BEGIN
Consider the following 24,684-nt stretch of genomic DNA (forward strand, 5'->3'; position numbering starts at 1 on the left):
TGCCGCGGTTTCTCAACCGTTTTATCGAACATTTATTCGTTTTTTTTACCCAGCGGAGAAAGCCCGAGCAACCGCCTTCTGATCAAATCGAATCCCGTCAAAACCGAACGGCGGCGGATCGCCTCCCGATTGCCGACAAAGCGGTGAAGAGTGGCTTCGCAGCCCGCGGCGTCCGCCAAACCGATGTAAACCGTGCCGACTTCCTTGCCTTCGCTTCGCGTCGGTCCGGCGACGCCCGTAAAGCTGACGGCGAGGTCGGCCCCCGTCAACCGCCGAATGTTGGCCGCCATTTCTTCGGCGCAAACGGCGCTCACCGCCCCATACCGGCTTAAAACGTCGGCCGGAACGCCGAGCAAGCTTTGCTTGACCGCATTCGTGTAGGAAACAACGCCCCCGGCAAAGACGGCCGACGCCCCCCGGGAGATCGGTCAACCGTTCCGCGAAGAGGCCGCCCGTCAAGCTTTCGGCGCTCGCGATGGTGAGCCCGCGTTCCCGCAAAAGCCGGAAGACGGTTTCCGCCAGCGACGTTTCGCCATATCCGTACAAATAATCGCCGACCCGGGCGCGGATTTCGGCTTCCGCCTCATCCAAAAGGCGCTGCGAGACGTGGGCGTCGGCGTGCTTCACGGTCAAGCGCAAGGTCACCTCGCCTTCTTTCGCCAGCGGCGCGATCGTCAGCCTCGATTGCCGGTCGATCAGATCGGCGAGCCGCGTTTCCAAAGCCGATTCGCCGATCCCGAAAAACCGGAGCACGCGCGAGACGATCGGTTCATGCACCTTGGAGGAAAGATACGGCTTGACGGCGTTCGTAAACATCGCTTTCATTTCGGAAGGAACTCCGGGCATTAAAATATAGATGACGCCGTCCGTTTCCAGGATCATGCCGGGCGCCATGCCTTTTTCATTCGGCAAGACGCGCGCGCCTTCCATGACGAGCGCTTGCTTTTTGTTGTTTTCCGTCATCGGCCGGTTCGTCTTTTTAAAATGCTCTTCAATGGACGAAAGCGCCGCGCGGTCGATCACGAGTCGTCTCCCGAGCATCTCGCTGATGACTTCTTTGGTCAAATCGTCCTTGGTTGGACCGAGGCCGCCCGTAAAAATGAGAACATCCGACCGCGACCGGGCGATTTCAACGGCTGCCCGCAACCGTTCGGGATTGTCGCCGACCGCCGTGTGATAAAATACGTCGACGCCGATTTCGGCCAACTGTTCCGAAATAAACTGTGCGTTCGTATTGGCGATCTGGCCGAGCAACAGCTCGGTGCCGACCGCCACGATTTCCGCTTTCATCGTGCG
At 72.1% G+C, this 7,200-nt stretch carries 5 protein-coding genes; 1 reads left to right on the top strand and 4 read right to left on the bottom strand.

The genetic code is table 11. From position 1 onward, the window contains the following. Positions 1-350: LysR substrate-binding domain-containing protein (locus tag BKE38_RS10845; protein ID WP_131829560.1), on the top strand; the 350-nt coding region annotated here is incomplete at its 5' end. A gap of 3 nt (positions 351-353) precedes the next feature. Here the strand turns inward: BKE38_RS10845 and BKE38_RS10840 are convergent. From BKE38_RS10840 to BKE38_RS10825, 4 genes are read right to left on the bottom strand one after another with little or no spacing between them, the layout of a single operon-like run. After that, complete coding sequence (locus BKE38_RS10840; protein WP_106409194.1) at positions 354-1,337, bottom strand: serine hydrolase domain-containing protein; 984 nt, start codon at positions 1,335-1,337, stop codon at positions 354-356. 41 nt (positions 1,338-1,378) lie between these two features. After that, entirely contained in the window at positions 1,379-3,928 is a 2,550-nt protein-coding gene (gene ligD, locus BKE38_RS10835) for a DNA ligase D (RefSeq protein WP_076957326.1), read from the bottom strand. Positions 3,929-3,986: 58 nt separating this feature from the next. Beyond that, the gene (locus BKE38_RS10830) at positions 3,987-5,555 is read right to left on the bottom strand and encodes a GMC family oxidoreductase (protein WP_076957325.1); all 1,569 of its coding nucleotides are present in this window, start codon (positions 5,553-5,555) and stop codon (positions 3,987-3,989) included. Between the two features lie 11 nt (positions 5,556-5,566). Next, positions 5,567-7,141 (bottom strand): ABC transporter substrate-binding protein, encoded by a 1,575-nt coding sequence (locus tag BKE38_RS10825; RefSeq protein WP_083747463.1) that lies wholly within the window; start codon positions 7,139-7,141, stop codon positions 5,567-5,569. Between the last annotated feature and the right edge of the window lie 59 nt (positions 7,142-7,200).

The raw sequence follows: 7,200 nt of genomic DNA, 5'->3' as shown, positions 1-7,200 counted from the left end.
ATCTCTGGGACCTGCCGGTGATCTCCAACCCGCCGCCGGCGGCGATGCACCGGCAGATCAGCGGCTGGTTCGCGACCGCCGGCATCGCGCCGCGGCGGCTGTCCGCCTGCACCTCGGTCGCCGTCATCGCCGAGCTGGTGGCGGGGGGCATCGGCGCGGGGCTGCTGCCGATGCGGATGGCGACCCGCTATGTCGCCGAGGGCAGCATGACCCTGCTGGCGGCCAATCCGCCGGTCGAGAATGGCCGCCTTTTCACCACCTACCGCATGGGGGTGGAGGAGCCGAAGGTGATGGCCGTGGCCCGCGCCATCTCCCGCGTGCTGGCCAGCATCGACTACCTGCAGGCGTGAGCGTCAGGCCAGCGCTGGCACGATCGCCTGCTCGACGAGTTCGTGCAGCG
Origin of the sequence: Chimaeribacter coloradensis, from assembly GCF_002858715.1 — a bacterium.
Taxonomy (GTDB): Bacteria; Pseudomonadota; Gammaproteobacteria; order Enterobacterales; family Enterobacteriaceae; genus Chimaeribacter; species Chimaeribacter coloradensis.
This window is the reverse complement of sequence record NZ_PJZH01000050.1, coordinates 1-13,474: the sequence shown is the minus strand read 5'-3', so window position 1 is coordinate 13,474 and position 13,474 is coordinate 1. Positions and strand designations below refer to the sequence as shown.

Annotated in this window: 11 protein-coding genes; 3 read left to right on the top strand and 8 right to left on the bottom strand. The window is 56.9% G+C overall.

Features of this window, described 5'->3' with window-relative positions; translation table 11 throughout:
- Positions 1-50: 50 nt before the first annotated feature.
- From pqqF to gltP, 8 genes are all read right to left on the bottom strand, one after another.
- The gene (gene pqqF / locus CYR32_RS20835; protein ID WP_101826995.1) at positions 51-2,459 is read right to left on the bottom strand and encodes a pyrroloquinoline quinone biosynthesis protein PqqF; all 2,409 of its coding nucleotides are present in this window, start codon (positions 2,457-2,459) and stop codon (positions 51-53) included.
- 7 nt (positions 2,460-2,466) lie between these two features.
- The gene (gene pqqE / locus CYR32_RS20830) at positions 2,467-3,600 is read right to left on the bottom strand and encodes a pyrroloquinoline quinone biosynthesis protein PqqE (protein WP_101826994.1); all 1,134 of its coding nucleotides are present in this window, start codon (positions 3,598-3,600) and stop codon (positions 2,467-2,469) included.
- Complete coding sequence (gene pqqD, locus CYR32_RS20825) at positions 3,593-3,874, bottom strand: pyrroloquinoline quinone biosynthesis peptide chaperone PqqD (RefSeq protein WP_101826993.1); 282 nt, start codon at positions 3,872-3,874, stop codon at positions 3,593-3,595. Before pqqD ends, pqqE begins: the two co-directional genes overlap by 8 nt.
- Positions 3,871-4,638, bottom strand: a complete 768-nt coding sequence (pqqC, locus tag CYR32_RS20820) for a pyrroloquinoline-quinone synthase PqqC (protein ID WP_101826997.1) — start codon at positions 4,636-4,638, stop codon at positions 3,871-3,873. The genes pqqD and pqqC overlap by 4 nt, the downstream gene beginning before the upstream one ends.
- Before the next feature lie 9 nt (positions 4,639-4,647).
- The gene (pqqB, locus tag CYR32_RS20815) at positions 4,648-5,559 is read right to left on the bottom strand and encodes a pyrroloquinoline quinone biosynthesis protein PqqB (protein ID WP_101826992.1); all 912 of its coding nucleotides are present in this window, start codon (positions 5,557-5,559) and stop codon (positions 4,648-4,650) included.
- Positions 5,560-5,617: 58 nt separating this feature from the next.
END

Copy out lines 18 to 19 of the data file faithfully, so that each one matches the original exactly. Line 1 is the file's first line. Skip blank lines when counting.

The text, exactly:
- Positions 3,871-4,638, bottom strand: a complete 768-nt coding sequence (pqqC, locus tag CYR32_RS20820) for a pyrroloquinoline-quinone synthase PqqC (protein ID WP_101826997.1) — start codon at positions 4,636-4,638, stop codon at positions 3,871-3,873. The genes pqqD and pqqC overlap by 4 nt, the downstream gene beginning before the upstream one ends.
- Before the next feature lie 9 nt (positions 4,639-4,647).